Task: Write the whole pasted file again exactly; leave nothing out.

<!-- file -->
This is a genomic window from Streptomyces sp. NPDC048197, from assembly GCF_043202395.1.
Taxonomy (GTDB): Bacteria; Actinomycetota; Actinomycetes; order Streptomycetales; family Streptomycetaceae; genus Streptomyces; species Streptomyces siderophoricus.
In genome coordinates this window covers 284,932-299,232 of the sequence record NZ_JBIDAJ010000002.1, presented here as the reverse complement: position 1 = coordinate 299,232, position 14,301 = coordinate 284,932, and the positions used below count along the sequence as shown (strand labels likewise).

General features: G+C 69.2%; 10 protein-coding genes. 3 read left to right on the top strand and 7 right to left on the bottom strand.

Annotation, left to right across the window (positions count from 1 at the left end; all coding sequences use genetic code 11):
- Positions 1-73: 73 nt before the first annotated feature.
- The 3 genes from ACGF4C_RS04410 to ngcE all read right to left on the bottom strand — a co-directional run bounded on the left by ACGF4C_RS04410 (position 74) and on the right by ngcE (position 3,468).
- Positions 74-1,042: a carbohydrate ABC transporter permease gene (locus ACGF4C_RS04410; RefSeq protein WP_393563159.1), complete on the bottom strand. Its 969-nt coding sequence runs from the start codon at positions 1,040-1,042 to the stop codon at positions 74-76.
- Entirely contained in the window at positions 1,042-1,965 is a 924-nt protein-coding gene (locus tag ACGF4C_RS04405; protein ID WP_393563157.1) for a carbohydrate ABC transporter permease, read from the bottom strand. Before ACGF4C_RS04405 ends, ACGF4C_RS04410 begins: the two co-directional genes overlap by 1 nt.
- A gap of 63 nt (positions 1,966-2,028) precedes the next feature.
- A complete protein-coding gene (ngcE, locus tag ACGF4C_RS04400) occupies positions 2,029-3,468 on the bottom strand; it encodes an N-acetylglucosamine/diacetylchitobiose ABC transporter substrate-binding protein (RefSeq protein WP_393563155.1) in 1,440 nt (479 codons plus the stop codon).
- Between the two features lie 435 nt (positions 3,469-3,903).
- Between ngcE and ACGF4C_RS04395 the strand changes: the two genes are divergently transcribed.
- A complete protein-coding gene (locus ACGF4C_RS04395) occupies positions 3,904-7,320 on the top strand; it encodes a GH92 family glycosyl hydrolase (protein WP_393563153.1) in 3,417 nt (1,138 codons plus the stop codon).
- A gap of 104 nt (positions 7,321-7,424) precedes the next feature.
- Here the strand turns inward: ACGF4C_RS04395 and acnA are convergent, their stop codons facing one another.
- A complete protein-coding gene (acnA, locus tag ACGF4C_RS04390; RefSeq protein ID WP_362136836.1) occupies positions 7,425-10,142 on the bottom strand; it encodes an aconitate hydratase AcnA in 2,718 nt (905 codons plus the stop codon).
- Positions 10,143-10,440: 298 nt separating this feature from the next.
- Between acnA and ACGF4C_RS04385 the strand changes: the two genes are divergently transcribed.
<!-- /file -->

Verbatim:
This is a genomic window from Streptomyces sp. NPDC048197, from assembly GCF_043202395.1.
Taxonomy (GTDB): Bacteria; Actinomycetota; Actinomycetes; order Streptomycetales; family Streptomycetaceae; genus Streptomyces; species Streptomyces siderophoricus.
In genome coordinates this window covers 284,932-299,232 of the sequence record NZ_JBIDAJ010000002.1, presented here as the reverse complement: position 1 = coordinate 299,232, position 14,301 = coordinate 284,932, and the positions used below count along the sequence as shown (strand labels likewise).

General features: G+C 69.2%; 10 protein-coding genes. 3 read left to right on the top strand and 7 right to left on the bottom strand.

Annotation, left to right across the window (positions count from 1 at the left end; all coding sequences use genetic code 11):
- Positions 1-73: 73 nt before the first annotated feature.
- The 3 genes from ACGF4C_RS04410 to ngcE all read right to left on the bottom strand — a co-directional run bounded on the left by ACGF4C_RS04410 (position 74) and on the right by ngcE (position 3,468).
- Positions 74-1,042: a carbohydrate ABC transporter permease gene (locus ACGF4C_RS04410; RefSeq protein WP_393563159.1), complete on the bottom strand. Its 969-nt coding sequence runs from the start codon at positions 1,040-1,042 to the stop codon at positions 74-76.
- Entirely contained in the window at positions 1,042-1,965 is a 924-nt protein-coding gene (locus tag ACGF4C_RS04405; protein ID WP_393563157.1) for a carbohydrate ABC transporter permease, read from the bottom strand. Before ACGF4C_RS04405 ends, ACGF4C_RS04410 begins: the two co-directional genes overlap by 1 nt.
- A gap of 63 nt (positions 1,966-2,028) precedes the next feature.
- A complete protein-coding gene (ngcE, locus tag ACGF4C_RS04400) occupies positions 2,029-3,468 on the bottom strand; it encodes an N-acetylglucosamine/diacetylchitobiose ABC transporter substrate-binding protein (RefSeq protein WP_393563155.1) in 1,440 nt (479 codons plus the stop codon).
- Between the two features lie 435 nt (positions 3,469-3,903).
- Between ngcE and ACGF4C_RS04395 the strand changes: the two genes are divergently transcribed.
- A complete protein-coding gene (locus ACGF4C_RS04395) occupies positions 3,904-7,320 on the top strand; it encodes a GH92 family glycosyl hydrolase (protein WP_393563153.1) in 3,417 nt (1,138 codons plus the stop codon).
- A gap of 104 nt (positions 7,321-7,424) precedes the next feature.
- Here the strand turns inward: ACGF4C_RS04395 and acnA are convergent, their stop codons facing one another.
- A complete protein-coding gene (acnA, locus tag ACGF4C_RS04390; RefSeq protein ID WP_362136836.1) occupies positions 7,425-10,142 on the bottom strand; it encodes an aconitate hydratase AcnA in 2,718 nt (905 codons plus the stop codon).
- Positions 10,143-10,440: 298 nt separating this feature from the next.
- Between acnA and ACGF4C_RS04385 the strand changes: the two genes are divergently transcribed.